Date: Thu, 11 Jan 1996 12:51:21 EWT From: MCLENDIN@ESOC.ESA.DE Subject: Re: Thoughts on Angelina Well..... one of the attractions of Dylan's songs is that they conjure up image s and moods which vary from person to person, but.... When I first heard 'Angelina' it evoked divorce and divorce courts - A few prompts: The obvious 'The judge sent me down the road with your subpeona' also 'she's wearing a blindfold' - justice (at least in Britain) is represented at the law courts by a statue of a blindfolded woman (is this so in the states?) also 'Black Mercedes rolling through the combat zone' - now who arrives at a 'combat zone' in a black mercedes? Maybe divorce lawyers? also More tenuous now, the odd rhyming triplet ............Force ............Horse Tell me what you want and you'll have it of course - now what could 'Angelina' want that rhymes with Force,Horse..? I must admit the reference to Jerusalem and Argentina has me stumped, but see 'Groom' below. Putting 'Angelina' into (composing) context, it appeared around the same time as 'lets keep it between us' which is surely a plea for one more try before falling into the clutches of the divorse lawyers? see 'Theres some things not fit for human ears Somethings don't need to be discussed Oh darling can we keep it between us They tell you one thing and me another Till we don't know who to trust' At the same time appeared 'Grooms still waiting at the altar' - a song of disaffected love (?) which mentions 'West of the Jordan' (Jerusalem?) and Buenos Aires (Argentina) Some dates: Dylan's divorce was initiated 1. March 77 but court proceedings (re the children) continued at least to Dec 77 (ref Heylin, 'stolen moments') 'Angelina' was recorded 4 May 81 (ref Krogsgaard) I suppose it could have taken 4 years before Bob could put the experience into words? Mike C
Date: Sat, 13 Jan 1996 04:13:00 +1100 From: Patricia Jungwirth (tricia.j@AARDVARK.APANA.ORG.AU) Subject: Re: Thoughts on Angelina >Thu, 11 Jan 1996 12:51:21 EWT >MCLENDIN@ESOC.ESA.DE >When I first heard 'Angelina' it evoked divorce and divorce courts - >A few prompts: >also 'Black Mercedes rolling through the combat zone' - now who arrives > at a 'combat zone' in a black mercedes? Maybe divorce lawyers? Maybe, but isn't the 'combat zone' also a term for the 'red-light district'? > Putting 'Angelina' into (composing) context, it appeared around the same time > as 'lets keep it between us' which is surely a plea for one more try before > falling into the clutches of the divorse lawyers? Or just about people trying to stick their noses in your affairs... which is what we seem to be doing here. Maybe this was more to do with those nosy Vineyard people (trying to 'storm heaven by force'?), just like the 'old lady judges watching people in pairs, limitating sex, they dare to push fake morals, insult and stare'. Plus ca change... see 'Theres some things not fit for human ears... Tricia J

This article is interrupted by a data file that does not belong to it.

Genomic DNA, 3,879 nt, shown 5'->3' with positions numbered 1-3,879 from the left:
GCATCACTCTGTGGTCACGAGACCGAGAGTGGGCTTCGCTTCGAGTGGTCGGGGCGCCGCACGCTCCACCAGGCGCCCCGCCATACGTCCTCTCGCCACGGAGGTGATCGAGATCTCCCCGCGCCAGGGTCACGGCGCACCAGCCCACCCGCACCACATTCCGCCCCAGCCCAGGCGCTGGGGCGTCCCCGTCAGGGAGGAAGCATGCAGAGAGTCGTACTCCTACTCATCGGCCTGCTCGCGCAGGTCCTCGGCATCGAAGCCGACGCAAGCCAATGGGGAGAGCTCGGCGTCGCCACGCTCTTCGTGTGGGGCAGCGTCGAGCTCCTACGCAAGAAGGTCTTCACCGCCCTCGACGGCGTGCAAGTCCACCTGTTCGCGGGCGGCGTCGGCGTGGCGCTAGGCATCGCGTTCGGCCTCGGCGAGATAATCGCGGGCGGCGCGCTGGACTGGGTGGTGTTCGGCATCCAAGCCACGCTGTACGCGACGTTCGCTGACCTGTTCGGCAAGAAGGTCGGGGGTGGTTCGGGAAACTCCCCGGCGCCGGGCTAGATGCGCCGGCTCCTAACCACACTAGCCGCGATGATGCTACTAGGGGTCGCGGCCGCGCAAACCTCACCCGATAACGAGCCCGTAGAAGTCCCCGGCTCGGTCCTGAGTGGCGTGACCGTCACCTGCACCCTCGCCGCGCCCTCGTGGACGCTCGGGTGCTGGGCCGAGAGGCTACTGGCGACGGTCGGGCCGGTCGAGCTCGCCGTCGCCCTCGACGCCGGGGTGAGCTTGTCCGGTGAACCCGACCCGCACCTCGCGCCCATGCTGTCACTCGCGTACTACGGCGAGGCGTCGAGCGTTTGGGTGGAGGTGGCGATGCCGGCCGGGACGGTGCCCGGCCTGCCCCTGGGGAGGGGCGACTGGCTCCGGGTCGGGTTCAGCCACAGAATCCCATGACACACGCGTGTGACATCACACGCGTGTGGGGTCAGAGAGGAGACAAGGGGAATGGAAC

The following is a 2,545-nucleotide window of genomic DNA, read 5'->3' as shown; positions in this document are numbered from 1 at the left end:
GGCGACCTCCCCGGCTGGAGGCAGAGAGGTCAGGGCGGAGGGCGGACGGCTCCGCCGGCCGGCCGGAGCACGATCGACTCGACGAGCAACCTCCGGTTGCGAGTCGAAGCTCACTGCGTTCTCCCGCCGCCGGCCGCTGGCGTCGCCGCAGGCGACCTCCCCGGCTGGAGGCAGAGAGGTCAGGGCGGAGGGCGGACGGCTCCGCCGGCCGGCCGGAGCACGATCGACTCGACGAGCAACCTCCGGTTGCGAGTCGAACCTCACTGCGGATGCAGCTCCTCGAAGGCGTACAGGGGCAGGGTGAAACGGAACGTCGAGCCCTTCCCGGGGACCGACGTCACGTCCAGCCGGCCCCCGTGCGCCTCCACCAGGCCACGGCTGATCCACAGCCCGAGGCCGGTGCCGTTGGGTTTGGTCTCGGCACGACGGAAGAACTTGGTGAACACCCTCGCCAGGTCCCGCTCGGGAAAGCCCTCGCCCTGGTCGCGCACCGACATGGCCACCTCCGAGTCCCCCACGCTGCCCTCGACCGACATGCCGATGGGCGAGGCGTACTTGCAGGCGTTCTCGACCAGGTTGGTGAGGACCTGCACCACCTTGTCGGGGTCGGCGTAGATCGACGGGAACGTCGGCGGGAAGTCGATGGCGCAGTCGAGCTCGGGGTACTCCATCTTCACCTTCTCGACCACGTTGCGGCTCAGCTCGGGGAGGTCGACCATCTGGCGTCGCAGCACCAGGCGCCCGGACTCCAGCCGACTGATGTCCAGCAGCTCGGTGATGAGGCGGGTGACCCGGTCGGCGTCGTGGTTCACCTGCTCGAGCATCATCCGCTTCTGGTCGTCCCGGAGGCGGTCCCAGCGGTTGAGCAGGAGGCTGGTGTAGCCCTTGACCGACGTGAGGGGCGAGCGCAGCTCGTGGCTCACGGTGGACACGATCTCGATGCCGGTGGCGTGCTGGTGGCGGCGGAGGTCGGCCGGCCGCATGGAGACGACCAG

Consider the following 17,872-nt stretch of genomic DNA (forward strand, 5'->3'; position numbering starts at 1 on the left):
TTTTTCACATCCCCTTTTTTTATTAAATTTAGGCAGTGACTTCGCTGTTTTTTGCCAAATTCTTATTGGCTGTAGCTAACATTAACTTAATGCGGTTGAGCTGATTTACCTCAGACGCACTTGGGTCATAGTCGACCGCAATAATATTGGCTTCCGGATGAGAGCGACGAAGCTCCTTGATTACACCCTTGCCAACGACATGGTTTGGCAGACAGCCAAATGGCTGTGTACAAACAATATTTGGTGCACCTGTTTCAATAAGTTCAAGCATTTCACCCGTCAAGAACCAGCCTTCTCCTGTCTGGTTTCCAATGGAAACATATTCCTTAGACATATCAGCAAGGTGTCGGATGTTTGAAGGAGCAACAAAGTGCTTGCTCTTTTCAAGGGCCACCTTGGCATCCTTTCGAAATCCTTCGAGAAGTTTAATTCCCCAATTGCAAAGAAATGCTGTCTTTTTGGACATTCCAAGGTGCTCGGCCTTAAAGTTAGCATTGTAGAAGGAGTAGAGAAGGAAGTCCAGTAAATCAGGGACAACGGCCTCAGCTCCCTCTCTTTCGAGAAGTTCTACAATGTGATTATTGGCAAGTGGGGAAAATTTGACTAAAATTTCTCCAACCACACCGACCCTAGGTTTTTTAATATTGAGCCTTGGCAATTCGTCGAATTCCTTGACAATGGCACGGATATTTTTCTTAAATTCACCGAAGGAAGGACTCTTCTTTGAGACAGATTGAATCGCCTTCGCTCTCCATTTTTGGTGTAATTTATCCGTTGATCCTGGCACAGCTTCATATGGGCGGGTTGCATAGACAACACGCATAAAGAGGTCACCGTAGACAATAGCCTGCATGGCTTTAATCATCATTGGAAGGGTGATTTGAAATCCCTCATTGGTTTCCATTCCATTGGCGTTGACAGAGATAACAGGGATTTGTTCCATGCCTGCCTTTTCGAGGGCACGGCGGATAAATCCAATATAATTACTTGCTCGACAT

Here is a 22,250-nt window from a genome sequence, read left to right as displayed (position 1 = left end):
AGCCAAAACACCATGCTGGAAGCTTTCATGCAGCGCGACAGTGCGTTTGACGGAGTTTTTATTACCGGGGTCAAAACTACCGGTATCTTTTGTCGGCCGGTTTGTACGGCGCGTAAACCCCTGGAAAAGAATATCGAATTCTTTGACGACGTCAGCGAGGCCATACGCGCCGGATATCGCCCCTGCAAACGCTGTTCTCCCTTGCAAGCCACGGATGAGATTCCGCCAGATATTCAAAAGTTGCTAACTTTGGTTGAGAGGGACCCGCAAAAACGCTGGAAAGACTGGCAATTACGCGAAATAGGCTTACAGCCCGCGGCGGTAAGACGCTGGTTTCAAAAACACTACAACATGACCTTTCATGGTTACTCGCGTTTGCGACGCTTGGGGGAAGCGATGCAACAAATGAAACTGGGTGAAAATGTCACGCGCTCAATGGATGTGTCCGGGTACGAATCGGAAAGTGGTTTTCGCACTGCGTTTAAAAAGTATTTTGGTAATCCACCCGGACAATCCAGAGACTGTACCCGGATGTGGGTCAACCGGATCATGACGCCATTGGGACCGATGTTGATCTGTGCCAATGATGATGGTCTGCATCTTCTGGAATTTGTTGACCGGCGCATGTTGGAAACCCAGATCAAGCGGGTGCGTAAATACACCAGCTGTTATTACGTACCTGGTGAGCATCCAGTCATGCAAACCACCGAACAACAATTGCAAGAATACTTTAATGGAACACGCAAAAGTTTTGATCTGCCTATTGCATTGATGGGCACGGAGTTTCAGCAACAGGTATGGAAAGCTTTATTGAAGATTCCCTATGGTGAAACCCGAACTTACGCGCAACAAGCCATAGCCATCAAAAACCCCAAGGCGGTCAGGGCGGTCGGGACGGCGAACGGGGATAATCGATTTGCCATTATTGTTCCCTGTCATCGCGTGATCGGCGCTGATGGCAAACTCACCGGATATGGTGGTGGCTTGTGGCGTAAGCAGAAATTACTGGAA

Date: Sat, 10 Feb 1996 23:20:31 +1100 From: "J.McBride"
Subject: Re: Angelina, puppets and rocks On Sat, 10 Feb 1996, Rob Zorn (04)564-8552 wrote: > > Someone recently posted (forgive my memory) something about Angelina and > concluded with the words, "I've been dodging puppets ever since." I think it > was Jennifer Bezukhov (forgive me Jennifer if my memory's failed again) who > wrote that she would love to hear that person elaborate. > > I haven't seen an explanation yet; maybe they sorted it out email. Still, it's > interesting. I believe the original poster was referring to the earlier song > _Farewell Angelina_ > I too am surprised that no-one answered on the meaning of Angelina; so I'll give it a quick burl. I am typing this out at work, so I can't actually listen to the song again before typing this; but I had a quick look at the lyrics (web page -- http://iris.bsd.uchicago.edu/~jrr/dylan/36angeli.lyr) The naked emotion that comes through in Bob's singing of this song makes it fairly obviously about his relationship with a woman, or perhaps with women in general. I feel in the first couple of verseds he is tallking about himself: his life to that stage (1981) and where he goes from here. What better description has he ever given us of how he moves through life than: "It's always been my nature to take chances My right hand draws back while my left advances Where the current is strong and the monkey advances To the tune of a concertina" ? He continues singing about his life, and how it has revolved emotionally about women, all of whom become one particular woman in this song, Angelina. The God he worshipped was apaprently "woman": "Worshipping a god with the body of a woman" " and the head of a hyena" He worshipped these women, and he thought they were women/people/friends; but he (in his mind) had been turned against by them and hurt by them, hence the "head of a hyena". "The valley of the giants where the stars and stripes explode" is where he has spent his recent life, among the corporations, and the big buildings and the non-stop pressures on him. The short-term rewards of money and good life were there (the peaches they were sweet and the honey flowed"; and so he had followed the current and continued along that path towards his emotional destruction: "I've tried my best to love you but I cannot play this game Your best friend and my worst enemy is one and the same" His marriage is over, as is a phase of his life. He has been dragged through the courts, and set upon by his record companies and even by his public (this was around the time of his third religious LP); and they, the lawyers etc with their black mmercedes, are going to destroy him "Tell me, tall man, where would you like to be overthrown" In his quest for the next step following the strong current, he had turned to religion. Hence the references to the Book of the Apocalypse with the pale white horse, God's staircase, etc. But in his current religious state, he is still thinking of women, and the one woman (Sara) and perhaps the current woman ("whatever it could be makeds you think you've seen me before"), and he is still crying out to women: "o-o oh, Angelina!" The first verse was revealing. This song was recorded during the sessions for Shot of Love, his third and last religious LP. In the first verse he seems to be telling us he is about to move out of that period on to another stage of life where once again he will dance to the tune of the concertina. Similarly the last verse could be interpreted as saying that the religious experience had been his form of retreat from the broken marriage, from the Rolling Thunder tour, from the worshipping fans, and from that phase of his life, a retreat to religion: "Beat a path of retreat up them spiral staircases Pass the tree of smoke, pass the angel with four faces Begging God for mercy and weepin in holy places Angelina Oh, Angelina, Oh Angelina" The context of the song seems to relate his journey through life to his relationships with women. At this stage, it is causing him pain and bewilderment. He was hurt by his marriage, and is unsettled by new emotional relationships; but despite that, it is time to move on. As I said at the start, I haven't listened to the song for a while. In my mind, I can hear him singing it; I can remember that strong emotions come through. But without another listen, I don't remember whether it is the emotion of pain or of intense love. Maybe they are related? Anyhow, this is no attempt at a definite explanation. Look upon it as simply a few ideas to promote discussion and to get people thinking about this song. It is a good song ----- but then again, they are ALL good songs. McBride ------------------------------